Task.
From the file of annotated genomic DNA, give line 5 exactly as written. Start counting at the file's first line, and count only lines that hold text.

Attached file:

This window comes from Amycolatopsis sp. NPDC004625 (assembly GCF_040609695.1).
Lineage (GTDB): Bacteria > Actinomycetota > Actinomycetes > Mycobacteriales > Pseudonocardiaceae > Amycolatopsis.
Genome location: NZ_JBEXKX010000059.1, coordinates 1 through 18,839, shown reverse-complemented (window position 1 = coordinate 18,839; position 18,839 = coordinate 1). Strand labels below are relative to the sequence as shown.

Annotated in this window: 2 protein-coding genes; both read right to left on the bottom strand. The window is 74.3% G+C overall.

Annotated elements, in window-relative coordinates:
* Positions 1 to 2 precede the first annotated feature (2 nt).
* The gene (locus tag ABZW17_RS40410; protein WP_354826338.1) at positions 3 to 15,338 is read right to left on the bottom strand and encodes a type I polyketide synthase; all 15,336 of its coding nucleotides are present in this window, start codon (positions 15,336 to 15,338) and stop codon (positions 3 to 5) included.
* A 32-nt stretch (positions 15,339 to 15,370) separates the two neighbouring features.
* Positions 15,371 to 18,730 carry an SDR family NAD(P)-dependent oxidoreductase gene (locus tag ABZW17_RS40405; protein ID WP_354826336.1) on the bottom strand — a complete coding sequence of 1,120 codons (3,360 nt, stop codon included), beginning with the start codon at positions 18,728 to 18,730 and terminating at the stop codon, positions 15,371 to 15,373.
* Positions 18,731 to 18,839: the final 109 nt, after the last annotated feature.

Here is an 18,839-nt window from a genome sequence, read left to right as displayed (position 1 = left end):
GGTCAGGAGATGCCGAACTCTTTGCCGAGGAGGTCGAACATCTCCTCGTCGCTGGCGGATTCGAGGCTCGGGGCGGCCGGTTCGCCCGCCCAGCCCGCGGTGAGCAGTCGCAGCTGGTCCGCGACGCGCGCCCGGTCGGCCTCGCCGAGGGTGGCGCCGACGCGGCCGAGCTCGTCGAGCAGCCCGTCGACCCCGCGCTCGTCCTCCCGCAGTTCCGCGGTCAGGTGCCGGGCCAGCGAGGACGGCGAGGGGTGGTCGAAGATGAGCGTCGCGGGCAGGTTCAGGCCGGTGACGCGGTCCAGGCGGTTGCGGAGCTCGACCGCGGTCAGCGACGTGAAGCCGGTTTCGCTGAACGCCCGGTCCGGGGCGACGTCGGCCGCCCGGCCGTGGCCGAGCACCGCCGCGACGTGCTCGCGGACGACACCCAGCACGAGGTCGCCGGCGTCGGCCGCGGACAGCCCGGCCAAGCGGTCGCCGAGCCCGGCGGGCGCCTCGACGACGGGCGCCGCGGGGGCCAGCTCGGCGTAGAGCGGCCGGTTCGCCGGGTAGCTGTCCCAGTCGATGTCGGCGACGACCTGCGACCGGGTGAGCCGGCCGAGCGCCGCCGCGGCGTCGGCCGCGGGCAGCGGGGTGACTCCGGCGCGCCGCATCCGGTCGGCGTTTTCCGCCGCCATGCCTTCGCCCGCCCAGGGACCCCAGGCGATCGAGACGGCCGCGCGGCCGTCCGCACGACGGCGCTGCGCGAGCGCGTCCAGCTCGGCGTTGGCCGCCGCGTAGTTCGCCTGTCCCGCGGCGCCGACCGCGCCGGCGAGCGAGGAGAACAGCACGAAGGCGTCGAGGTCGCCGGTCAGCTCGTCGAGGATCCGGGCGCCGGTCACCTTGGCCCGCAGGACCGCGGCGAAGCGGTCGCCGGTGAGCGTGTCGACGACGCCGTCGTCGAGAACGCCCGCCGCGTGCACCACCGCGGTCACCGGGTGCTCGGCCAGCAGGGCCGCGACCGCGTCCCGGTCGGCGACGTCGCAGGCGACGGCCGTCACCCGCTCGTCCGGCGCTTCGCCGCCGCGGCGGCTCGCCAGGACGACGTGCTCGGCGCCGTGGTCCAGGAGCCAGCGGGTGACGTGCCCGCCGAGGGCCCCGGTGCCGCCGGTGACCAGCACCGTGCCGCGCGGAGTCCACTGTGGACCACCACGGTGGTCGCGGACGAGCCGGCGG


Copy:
Annotated elements, in window-relative coordinates: